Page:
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Interview: May 28, 2004

May 28, 2004

Carol Fitzgerald and Joe Hartlaub of talk to Christopher Whitcomb about his debut novel BLACK, a thriller that delves into the world of counter-terrorism. Whitcomb, a former member of the FBI Hostage Rescue Team, speaks candidly about how aspects of the book parallel his experiences, the role that black operations play in combating terrorism and the significance of the title.

BRC: What does "black" mean? And what specifically does it refer to?

CW: "Black" is slang for counter-terror operations that fall outside traditional government oversight. As President Bush said shortly after 9/11, the United States is fighting a "shadow war" that extends far beyond traditional law enforcement, intelligence gathering and military operations. Although you see a great deal of activity on the news every night, there is a very complex world behind the headlines. Black operations, also known as the "wet side," do not appear in any budget, they are not discussed in Congressional hearings and they are not open to public debate.

The world of black operations covers everything from sophisticated technologies to overseas "renditions" (top secret terrorist snatches) and what sometimes falls within "military operations other than war." Its players include military special operations warriors, CIA non-official cover officers, FBI HRT agents, business people, "special interest" scientists and many other brave professionals you will never hear about in Pentagon news conferences. It is a confusing, obtuse world where identities, rules and allegiances sometimes seem like a big confusing game.

BRC: The narration in BLACK notes that there is a sign bearing the Spartan motto EXO TES THYRAS OUDEN --- "Out of these doors, nothing" --- above the classroom door within the Hostage Rescue Team (HRT) headquarters. A number of the operations described in BLACK appears to be based, at least in part, on "real world" occurrences. Did your separation from the FBI require that you had to have BLACK vetted before publication?

CW: The FBI vetted my first book, COLD ZERO, because it was a nonfiction memoir and I was still a government employee. BLACK is different. Though the FBI can investigate unlawful disclosure of classified information, they have very limited means of censoring publications by private citizens. Particularly with fiction. BLACK is a novel that contains almost nothing that I couldn't reference on the Internet.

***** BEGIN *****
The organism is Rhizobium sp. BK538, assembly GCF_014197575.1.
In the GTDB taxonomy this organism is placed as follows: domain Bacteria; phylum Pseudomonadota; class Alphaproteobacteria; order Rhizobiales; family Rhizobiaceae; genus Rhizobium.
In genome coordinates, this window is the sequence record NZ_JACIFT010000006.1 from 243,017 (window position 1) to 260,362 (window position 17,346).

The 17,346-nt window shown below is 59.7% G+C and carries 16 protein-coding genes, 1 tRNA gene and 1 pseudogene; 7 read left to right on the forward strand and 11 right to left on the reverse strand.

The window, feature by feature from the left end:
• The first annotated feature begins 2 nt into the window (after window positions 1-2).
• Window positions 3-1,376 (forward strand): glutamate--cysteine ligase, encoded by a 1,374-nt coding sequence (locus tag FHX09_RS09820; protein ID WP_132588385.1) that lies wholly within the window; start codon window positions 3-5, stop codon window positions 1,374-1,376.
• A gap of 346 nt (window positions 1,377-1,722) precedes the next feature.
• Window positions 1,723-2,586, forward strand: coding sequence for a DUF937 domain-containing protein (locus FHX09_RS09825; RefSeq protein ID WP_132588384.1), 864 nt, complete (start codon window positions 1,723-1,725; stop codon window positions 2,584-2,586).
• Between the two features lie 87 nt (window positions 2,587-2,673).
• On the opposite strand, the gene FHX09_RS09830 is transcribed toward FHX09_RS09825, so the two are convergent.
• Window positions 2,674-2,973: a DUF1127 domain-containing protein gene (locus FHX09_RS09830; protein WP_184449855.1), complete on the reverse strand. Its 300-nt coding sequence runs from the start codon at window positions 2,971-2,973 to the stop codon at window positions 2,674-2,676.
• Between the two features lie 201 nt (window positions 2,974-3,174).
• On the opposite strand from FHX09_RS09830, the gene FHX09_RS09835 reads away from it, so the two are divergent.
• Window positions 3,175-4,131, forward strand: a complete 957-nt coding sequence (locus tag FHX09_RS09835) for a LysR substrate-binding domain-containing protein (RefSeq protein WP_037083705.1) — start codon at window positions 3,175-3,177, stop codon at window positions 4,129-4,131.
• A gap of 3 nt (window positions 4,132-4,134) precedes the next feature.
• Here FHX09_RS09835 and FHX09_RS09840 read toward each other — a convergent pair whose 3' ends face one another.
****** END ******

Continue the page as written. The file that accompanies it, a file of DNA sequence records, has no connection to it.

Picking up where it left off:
Ultimately, my years in government service gave me extraordinary insights into how black operations actually work, but I know the line between what is classified and what is not. I present ideas and situations and relationships in BLACK, hoping to create a sense of the "wet side" without actually divulging classified information.

I want to point out that the FBI has been extremely generous and helpful with all my publications as well as with my television and radio commentary. Secrecy has its place, but there is also benefit in a fair representation of the people, agencies and events wrapped up in it.

BRC: How much of Jeremy Waller is you?

CW: Most of Jeremy's experiences are based on my own, but he is a fictional character built out of fascinating people I have worked with over the years. I borrowed the name from a good friend of mine, but the HRT sniper in BLACK is simply my nod to a dozen heroes you will never know.

BRC: There is a scene in the book where Waller is coaching his daughter's softball team when his beeper goes off and he immediately must leave on an assignment. Your writing in this scene suggests that you are familiar with it. How often did something like this happen to you when you were on FBI Hostage Rescue Team (HRT)?